Irrespective of the molecular subtype of BC, analyses of microarray data also revealed, a strong positive correlation between the expression of CXCL1mRNA in BC samples, and that of angiogenic ELR+ chemokines, such as CXCL3 (ρ = 0.756), CXCL2 (ρ = 0.732), CXCL6 (ρ = 0.728), CXCL5 (ρ = 0.676), and tumor progression genes, specifically, FGFBP1 (ρ = 0.678), BCL11A (ρ = 0.654), PI3 (ρ = 0.629), B3GNT5 (ρ = 0.609), BBOX1 (ρ = 0.609), and PTX3 (ρ = 0.603). This finding suggests that the CXCL1 signaling pathway is part of a broader BC progression program with important clinical implications (Figure 3F).
Overcoming the challenge of metastatic BC is a major public health issue, as it causes about 630,000 deaths worldwide each year (Sung et al., 2021). Understanding the molecular pathways regulating BCSCs, which are the driving force of metastasis, is critical to achieve this goal.
Here we demonstrate that CSCs, derived from BCs with different genetic and molecular background (Todaro et al., 2013), reveal different levels of production and responsiveness to CXCL1 that acts as an autocrine growth factor for BCSCs, regardless of the BC subtype from which they originate. BCSCs constitutively release and respond to the chemokine, which sustains their proliferation and self-renewal, and reshapes their transcriptional profile, ultimately promoting tumor invasion and immune evasion programs.
The ELR+ chemokine CXCL1 signals through CXCR2 to promote angiogenesis and regulates host immune response, by recruiting and activating neutrophils and basophils during inflammation (Baggiolini et al., 1994; Clark-Lewis et al., 1995; Strieter et al., 2005).
In the inflammatory tumor microenvironment, macrophages, myeloid derived suppressor cells (MDSC), endothelial cells and stromal fibroblasts secrete CXCL1, which activates the NF-kB pathway in CXCR2+BC cells (Wang et al., 2018) and promotes tumor growth, while contributing to local immunosuppression. CXCL1, produced in the primary tumor, recruits MDSCs to form the pre-metastatic niche, sustaining homing, survival, and growth of circulating tumor cells in secondary organs leading to metastasis development (Wang D. et al., 2017).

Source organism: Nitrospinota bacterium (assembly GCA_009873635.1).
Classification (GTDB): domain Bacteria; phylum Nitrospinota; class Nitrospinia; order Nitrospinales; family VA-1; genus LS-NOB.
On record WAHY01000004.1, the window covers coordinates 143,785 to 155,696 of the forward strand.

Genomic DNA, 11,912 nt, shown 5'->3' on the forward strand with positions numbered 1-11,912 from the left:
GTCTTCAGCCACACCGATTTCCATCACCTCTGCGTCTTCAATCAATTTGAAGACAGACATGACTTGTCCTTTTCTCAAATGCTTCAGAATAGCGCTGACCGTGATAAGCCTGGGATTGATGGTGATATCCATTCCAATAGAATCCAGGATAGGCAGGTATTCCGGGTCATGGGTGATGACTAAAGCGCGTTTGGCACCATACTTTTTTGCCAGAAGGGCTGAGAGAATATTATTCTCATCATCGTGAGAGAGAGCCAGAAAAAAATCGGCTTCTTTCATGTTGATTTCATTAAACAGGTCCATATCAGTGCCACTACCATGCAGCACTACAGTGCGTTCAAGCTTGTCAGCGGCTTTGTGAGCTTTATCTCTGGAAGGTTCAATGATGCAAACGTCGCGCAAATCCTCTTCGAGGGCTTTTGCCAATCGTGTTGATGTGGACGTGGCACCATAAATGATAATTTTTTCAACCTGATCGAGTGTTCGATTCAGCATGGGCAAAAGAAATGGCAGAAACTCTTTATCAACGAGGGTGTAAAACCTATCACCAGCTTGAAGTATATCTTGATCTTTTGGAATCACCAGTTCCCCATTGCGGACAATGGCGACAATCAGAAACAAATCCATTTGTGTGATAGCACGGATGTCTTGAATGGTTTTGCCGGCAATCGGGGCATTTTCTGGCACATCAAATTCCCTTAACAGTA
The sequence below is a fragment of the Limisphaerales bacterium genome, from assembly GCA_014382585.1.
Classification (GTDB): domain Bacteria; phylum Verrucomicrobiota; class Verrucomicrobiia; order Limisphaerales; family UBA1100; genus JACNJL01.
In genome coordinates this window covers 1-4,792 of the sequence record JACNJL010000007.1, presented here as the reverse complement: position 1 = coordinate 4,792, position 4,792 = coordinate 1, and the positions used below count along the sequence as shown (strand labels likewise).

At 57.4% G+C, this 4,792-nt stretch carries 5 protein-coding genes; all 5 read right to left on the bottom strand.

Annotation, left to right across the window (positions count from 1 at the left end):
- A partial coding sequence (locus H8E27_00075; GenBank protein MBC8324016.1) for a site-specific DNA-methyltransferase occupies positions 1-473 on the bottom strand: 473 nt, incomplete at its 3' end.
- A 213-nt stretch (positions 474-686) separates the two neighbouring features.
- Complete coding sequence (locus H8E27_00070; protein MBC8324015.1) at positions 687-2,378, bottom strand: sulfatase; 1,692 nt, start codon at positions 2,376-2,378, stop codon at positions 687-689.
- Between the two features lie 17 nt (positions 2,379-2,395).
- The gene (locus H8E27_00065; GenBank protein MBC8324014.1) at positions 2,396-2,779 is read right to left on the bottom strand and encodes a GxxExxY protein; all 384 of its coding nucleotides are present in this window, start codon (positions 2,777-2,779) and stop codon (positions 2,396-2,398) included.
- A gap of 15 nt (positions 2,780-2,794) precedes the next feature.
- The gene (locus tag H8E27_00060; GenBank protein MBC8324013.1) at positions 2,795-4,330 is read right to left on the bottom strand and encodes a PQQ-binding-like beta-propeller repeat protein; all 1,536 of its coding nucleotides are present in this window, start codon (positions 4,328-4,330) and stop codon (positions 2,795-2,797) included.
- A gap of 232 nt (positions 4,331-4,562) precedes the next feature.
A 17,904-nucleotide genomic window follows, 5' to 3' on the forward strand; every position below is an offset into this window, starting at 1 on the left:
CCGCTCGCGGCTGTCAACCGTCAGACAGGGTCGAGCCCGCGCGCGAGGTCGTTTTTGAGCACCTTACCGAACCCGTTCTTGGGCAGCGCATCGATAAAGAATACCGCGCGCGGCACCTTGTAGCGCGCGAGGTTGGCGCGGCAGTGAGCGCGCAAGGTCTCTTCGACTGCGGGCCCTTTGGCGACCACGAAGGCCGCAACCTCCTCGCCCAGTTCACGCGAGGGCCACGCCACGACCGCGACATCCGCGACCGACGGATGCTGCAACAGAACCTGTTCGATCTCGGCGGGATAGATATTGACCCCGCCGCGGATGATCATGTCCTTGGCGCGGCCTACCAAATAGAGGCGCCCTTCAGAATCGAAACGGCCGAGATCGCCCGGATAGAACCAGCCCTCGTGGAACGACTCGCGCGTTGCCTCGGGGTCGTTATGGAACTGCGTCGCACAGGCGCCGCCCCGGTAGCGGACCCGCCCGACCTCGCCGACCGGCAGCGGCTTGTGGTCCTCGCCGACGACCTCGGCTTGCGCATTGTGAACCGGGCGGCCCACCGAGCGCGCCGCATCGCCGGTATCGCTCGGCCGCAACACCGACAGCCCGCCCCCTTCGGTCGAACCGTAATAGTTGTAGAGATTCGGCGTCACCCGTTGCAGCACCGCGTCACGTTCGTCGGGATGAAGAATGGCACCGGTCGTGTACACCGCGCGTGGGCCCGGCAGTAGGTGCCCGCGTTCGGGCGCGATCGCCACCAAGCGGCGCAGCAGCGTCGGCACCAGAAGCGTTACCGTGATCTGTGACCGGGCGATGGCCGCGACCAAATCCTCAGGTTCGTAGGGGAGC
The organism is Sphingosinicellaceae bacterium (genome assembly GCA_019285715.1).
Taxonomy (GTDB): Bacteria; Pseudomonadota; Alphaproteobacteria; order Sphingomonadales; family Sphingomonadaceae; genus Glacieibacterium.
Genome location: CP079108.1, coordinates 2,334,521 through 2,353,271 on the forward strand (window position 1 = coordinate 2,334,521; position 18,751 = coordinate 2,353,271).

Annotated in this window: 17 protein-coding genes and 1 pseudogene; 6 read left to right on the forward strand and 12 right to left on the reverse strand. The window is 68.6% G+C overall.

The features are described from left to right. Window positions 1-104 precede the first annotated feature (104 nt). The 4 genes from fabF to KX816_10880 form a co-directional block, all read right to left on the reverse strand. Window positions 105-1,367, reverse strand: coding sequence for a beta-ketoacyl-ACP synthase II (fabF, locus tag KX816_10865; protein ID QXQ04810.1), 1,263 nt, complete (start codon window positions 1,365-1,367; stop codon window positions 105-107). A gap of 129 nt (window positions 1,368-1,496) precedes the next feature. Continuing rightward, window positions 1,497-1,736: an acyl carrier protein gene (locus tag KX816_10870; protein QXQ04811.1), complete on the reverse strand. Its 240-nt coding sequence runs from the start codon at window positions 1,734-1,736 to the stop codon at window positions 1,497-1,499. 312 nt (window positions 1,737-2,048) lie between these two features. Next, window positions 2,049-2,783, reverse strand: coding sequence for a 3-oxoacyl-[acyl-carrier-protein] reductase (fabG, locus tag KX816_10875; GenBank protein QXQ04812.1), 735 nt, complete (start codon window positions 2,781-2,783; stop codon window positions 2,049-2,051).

Although bioinformatics reveal that only 3.67% of BCs, from different stages of disease, included in the PanCancer collection, express CXCL1, the high incidence of this tumor, estimated at 2,000,000 cases per year worldwide, means that ∼73,000 patients are expected to be diagnosed with CXCL1+BC each year.
Our study adds a new piece to the puzzle of the BC microenvironment (Figure 4), by revealing that BCSCs can be a prominent source of CXCL1, particularly in TNBC, which is enriched in CSCs (Honeth et al., 2008; Ma et al., 2014) and more frequently expresses CXCL1mRNA, as evidenced by bioinformatic analyses of data obtained from the PanCancer database (Berger et al., 2018). Defined by the lack of ER, PR, and HER2 expression, TNBC represents about 15–20% of invasive BCs and is associated with high risk of metastasis and chemotherapy resistance (Dai et al., 2015). CXCL1 expression likely contributes to this malignant phenotype, since 69% of patients bearing CXCL1+BCs, were diagnosed as TNBCs.
Figure 4. CXCL1 production in the BCSC niche microenvironment. (A) Purple room. Polymorphonuclear neutrophils (PMN), myeloid-derived suppressor cells (MDSC), monocytes (Mo) and macrophages (Mac) produce and release CXCL1, which regulates the behavior of BCSCs and BC cells endowed with CXCR2. (B) Green room. CXCL1 secreted by BCSCs fosters, via autocrine and paracrine signaling, their proliferation and self-renewal, promotes their epithelial-mesenchimal transition (EMT) and immune evasion, by the induction of Kitl, TLR4, TRAIL, and regulates the behavior of the surrounding BC cells. (C) Brown room. CXCL1 secreted by BCSCs regulates immune cell trafficking, especially by recruiting polymorphonuclear neutrophils, monocytes, macrophages and myeloid-derived suppressor cells.
In addition to the constitutive production by BCSCs, and possibly other BC cells and stromal mesenchymal stem cells (Wang Y. et al., 2017), CXCL1 can be dynamically induced, during tumor progression, in macrophages, MDSCs, granulocytes, endothelium and fibroblasts, by a variety of stimuli such as IL1β, TNFα (Wen et al., 1989; Acharyya et al., 2012), IL6 (Roy et al., 2012), PGE2 (Wang et al., 2006), adipokines (Wang et al., 2020), and TLR3/4 (Zhao et al., 2014).